Meanwhile, back at the farm…

Sunflowers and Blessed Rain

Our two horse friends, Gus and Jack, no longer live with us. Their humans decided they were finally at an age where tending to horses was simply too tough on them and a young family with children would welcome the horses with open arms. It was a sad day when they were loaded into their trailer and headed down the road to a new life. My dad would have been heartbroken and so was I, not just for my own self, but on behalf of my dad who loved those horses dearly.

Their departure has brought a lot of changes–M, their person, and we, had worked out how to share the pole barn so the two horses could have a paddock of sorts, where they were fed, where the farrier could tend to their hooves and the vet could also work with them, but especially Jack, who suffers from equine COPD. Gates and partitions, equipment and hay are all gone now. The little space where M kept the feed and other supplies for Jack and Gus is now empty and we are looking at how to covert it into a larger, safer chicken coop and yard for the our girls, who are aging now, to have more space to enjoy the last years of their lives. We are also looking at getting maybe as many as 10-12 chickens next spring–though no rooster!!!

The Future Palace of the Mighty Mother Cluckers???

And of course, the fields on either side of the house are empty now. We’re planning to allow our current vegetable patch to lie fallow next year and put down our spring garden in the east pasture. I’m squirreling away money so my part can have raised beds–these knees and hips do not appreciate a bunch of kneeling to weed! There’s a lot of space to take care of (about 3 acres) and I keep telling Sherod some pygmy goats, a mean white goose, and a donkey, would offer yet more entertainment and keep the fields from getting overgrown. I have visions of little ones wearing PJ’s like these on Christmas morning!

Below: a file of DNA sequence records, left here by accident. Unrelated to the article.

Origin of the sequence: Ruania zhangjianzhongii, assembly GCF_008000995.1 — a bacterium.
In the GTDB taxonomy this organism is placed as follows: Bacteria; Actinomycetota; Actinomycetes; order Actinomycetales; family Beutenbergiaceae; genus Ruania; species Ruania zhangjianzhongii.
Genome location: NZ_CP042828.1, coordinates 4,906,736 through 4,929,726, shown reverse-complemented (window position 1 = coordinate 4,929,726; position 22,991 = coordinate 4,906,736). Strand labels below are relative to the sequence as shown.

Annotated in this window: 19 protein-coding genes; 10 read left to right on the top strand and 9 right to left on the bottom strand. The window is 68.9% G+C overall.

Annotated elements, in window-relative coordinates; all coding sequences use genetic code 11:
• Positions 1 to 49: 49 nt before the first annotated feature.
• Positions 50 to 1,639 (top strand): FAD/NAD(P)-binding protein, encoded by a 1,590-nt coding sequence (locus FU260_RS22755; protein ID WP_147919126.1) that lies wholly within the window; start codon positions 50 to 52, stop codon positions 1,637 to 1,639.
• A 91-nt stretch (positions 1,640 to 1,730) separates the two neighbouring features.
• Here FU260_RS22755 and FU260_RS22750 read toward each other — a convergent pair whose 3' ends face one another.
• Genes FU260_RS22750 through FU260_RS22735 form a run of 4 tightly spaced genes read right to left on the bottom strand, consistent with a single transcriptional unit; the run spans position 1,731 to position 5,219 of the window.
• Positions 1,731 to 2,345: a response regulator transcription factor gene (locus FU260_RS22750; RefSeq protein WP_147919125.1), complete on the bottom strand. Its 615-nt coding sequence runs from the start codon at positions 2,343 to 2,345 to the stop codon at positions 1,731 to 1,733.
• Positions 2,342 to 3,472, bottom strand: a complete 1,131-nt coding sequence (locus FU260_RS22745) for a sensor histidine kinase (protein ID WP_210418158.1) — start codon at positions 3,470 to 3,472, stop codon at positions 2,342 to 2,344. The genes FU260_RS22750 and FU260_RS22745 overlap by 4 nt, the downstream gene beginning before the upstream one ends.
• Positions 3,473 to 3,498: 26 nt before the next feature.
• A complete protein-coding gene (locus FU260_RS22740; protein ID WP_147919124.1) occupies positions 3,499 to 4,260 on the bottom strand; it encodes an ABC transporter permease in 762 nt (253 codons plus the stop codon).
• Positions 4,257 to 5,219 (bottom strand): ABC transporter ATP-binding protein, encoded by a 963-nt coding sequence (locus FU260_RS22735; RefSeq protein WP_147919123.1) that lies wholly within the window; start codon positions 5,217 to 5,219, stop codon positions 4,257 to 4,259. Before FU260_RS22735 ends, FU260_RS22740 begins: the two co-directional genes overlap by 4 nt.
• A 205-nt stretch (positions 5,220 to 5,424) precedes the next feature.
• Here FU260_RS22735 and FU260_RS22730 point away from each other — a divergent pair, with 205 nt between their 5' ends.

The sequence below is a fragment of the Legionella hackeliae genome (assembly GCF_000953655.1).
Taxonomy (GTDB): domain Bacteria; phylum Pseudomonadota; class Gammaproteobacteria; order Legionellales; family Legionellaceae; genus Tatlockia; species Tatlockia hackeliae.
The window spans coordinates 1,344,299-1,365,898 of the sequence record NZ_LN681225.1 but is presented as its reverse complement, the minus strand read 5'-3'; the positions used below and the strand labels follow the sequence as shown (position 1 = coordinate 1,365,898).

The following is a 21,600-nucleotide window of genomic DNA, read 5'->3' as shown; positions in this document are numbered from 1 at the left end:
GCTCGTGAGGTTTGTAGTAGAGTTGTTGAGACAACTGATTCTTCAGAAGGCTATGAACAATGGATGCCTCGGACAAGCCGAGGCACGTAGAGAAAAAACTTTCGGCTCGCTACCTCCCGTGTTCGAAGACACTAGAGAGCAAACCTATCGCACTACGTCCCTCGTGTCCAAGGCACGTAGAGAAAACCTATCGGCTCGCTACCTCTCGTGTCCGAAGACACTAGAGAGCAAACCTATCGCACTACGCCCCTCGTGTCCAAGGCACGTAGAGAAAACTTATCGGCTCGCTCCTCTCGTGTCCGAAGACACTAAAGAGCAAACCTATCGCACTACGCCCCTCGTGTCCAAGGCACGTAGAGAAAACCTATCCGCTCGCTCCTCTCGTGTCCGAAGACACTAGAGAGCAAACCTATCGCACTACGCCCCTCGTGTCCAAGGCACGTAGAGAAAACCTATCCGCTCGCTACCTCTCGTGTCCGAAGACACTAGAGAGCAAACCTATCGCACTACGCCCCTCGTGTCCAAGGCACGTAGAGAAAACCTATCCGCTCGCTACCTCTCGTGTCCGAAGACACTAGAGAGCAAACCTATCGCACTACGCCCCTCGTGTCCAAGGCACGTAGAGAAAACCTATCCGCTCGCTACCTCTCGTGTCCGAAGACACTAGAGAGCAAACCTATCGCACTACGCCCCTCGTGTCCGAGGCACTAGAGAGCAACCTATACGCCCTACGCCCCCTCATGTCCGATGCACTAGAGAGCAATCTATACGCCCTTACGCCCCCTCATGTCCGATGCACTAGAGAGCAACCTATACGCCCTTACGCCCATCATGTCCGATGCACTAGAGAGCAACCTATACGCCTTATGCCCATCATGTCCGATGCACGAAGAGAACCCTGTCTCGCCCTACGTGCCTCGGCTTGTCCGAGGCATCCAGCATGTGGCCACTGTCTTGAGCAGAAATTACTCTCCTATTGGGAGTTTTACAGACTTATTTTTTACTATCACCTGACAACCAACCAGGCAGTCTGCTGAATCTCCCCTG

Can’t You Just See It On Christmas Day?

All that is fun to dream about and in the meantime, Sherod plowed a swath of land close to the house in late May and scattered a bunch of wild and sunflower seeds. They are flowering now and the patch almost shakes with the buzzing of our bees early in the morning. This picture captures a tiny bit of the beauty they have brought to our home.

Sunflowers and the Bee Condo Minus the Top Two Levels

And then, there are the bees. Sometime they annoy the heck out of me. I go by the hive on my way to take garbage out to our dumpster. I have been seen running like the haints are after me when the bees are upset and cranky and decide to dive bomb me.

The hive is a collaborative venture between the Spouseman and two neighbors and friends.Today, they gathered around a centrifuge to collect the first honey. The colony has thrived on our land for over a year now and the honeycombs were rich, rich, rich with honey. There’s plenty left and more will be produced during the rest of the summer and early fall to keep the colony going in the colder months.

The three guys share the honey in equal parts and we got the first installment of our allotment this afternoon. Another moment, even in the midst of the bleakness of most days now, when “my cup runneth over.”